3. I will tell you what is really my mother’s story – consider it a pat on the back – we spent my earliest childhood in suburbia, where my mother was mercilessly looked down upon for having picky eaters – everyone else’s kids seem to be raising themselves, I guess- she traveled with peanut butter in her purse & never fought with us about food. For one full year I ate only yellow, tan or beige food. We moved to New York when I was 8 and within two years all of us were eating the cuisines of the world, of the streets, of really anyone who had specialty or a delicacy of any sort. My mother’s friends brought their children to visit her & sullen teenagers turned away from moshu wraps, spicy curry & eggplant parm. My mother offered peanut butter with a quiet smile. She won in the end. Keep cooking for Ben.

  4. Great post, great philosophy. It’s necessary to be creative because you never know when you’ll stumble upon a new food that the picky one will eat. Creativity with form makes a difference, too: I actually got Mr. “That’s-too-Green” to eat veggies as a garnish on top of pretzels smeared with hummus.

  5. I think that the mothers of my son’s friends dread when he will be eating at their house, because he’s such a picky eater. He gets it from his father, which is no consolation at all.

    Good luck.

  6. Hold that bar high – he’ll eventually eat his way over it.

  7. I think God sits up there and sniggers at us when we try to appease our kids polar opposites.

    My eldest girls, 17 months between them, have completely different palates. Feeding them for the last 11 years has been interesting. Early on, I opted for the highest common denominator, and I have recently begun to see it pay off in my pickiest eater.

  8. yeah, yeah, but can i have more scoop on california?? more? tell us a crazy story.

  9. You could easily be describing the differences in my two children as well. It gets so frustrating sometimes, but hey, I’m as picky as my Ben, so I know where he gets it.

  10. And I’m with you on the “no nuts” things. Ben’s school is insane about what we can and cannot send to school. I’m always tempted to take a 5lb bag of sugar and a can of Mountain Dew, mix them, and then send them to school with him.

    Why so spiteful?

    They have all of these rules and regulations about what can and cannot be sent with your child BUT HAVE NEVER TOLD ME WHAT THOSE REGULATIONS ARE. So I’m shooting in the dark, here.

    Yipes.

  11. Your Benjamin sounds just like my Bear! He loves his food!

  12. In a parallel universe you are actually cooking for a toddler version of my husband. You will pleased to learned he outgrew most of these quirks and now eats like your second son instead. It only took forty years or so to outgrow.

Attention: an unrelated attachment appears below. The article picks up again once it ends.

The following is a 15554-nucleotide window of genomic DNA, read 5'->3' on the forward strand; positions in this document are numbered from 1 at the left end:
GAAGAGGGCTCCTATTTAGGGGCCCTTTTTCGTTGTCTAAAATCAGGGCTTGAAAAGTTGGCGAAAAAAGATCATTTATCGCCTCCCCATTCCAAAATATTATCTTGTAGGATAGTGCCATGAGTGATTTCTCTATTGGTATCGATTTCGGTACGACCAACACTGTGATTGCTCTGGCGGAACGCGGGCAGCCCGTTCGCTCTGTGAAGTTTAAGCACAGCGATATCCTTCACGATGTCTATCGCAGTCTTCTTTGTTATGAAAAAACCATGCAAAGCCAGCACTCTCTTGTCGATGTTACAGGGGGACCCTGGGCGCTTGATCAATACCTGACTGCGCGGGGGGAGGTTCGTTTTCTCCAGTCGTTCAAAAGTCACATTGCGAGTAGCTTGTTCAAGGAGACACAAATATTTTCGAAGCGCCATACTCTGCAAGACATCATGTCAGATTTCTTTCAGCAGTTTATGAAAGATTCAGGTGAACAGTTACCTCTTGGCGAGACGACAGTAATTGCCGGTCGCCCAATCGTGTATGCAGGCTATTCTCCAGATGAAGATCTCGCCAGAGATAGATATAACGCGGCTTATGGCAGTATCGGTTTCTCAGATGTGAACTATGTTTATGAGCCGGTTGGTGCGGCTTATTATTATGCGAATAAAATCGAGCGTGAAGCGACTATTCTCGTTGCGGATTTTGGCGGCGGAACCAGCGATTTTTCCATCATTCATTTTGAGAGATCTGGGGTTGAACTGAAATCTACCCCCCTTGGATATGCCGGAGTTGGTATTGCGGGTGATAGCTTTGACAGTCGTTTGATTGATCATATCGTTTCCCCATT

13. We must have the same children, really we must.

    My kids look nothing alike. The oldest is long and lean with a darker complexion and the baby is short and muscular with a fair complexion.

    The big one eats no protein (except the PB!) and the little eats ANYTHING, including dirt, rocks and sticks!

    We could very well be living the same life!

    I so feel for you!

    Picky eaters are a b*tch! 🙂

  14. I just love seeing how different siblings can be. I have 5 brothers and sisters, and none of us are alike. It is so strange.
    All of my boys are like Benjamin. We are afraid that they may eat us out of house and home. My oldest eats more for lunch than I do all day. Crazy boys.

  15. David’s new food is bread smothered in mustard. That or peanut butter out of the jar.

    I don’t get why everyone has a peanut allergy. They did a survey of two schools in New York once. One school was for rich kids and the other was for poor kids. 40% (or some other obnoxious number) of the kids in the rich school had peanut allergies. I don’t think any in the poor school had it.

    I knew a kid who was allergic to all dairy. That poor mom.

  16. One of my proudest moments as a parent? When Child 1 told me (years after the fact) that it had not liked having its food touch but it had never told us because it new we wouldn’t care. Mean mommy? Believe it – but Children who (even the picky one) will try just about anything and eat it happily? Yup! Score.

  17. I have a Benjamin on my hands. He eats everything in sight and lots of it and he eats with such relish it makes me laugh to watch it!

  18. I’d cook for Ben too. In fact, we do. We have pasta with sauce; she gets it plain. We got out for asian food; she eats the rice. In other words, she’s more like Zach. But I’m not stooping to her level.

  19. I’m always relieved to hear of different feeding experiences in children of the same parents. My son has been picky since birth and is still fundamentally a white foods child. Vegetables are a nightmare, but thankfully he will eat carrots. I figure variety doesn’t matter so long as a few vitamins get in!

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  21. The good news for me: for now, anyway, the Little Mister likes everything. He eats fruits, veggies, bread, chicken, steak, lamb…it’s amazing! I was always afraid I’d have a picky eater. I hope this doesn’t change!

    But then I wonder…what will the next one be like? 🙂

  22. I totally get this. My little one will eat almost anything. It’s such a joy to feed her. I’m so thankful that she’s such a good eater because I could not handle another child with the food issues that my older one has.